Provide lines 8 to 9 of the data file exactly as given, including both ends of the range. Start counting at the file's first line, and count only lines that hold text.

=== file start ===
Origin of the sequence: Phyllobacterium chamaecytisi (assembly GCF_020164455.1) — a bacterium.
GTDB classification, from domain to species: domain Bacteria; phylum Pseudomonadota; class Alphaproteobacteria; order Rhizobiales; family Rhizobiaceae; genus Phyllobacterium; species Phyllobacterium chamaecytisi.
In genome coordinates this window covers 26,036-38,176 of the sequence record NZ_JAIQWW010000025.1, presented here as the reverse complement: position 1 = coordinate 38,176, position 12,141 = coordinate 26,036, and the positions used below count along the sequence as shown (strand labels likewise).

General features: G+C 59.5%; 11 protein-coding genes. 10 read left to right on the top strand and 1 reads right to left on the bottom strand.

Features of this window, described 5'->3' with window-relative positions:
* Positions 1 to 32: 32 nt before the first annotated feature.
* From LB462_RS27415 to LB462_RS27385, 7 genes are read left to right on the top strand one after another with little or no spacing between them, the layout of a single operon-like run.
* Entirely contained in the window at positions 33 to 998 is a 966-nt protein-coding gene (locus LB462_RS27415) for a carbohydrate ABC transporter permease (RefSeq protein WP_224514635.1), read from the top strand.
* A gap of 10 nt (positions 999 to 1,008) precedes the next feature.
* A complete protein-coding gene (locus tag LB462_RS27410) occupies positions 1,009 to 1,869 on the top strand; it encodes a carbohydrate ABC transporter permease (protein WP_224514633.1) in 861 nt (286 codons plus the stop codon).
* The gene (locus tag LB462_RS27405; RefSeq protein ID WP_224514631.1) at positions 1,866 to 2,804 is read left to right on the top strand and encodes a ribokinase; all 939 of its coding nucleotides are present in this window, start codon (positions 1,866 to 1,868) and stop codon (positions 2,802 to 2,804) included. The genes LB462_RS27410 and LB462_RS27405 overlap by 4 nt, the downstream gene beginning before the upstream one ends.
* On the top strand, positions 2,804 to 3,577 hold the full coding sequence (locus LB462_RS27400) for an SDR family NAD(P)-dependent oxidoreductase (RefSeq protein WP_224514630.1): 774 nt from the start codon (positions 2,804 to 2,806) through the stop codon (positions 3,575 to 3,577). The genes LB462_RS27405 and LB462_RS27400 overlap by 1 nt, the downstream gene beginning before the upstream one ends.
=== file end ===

* Entirely contained in the window at positions 33 to 998 is a 966-nt protein-coding gene (locus LB462_RS27415) for a carbohydrate ABC transporter permease (RefSeq protein WP_224514635.1), read from the top strand.
* A gap of 10 nt (positions 999 to 1,008) precedes the next feature.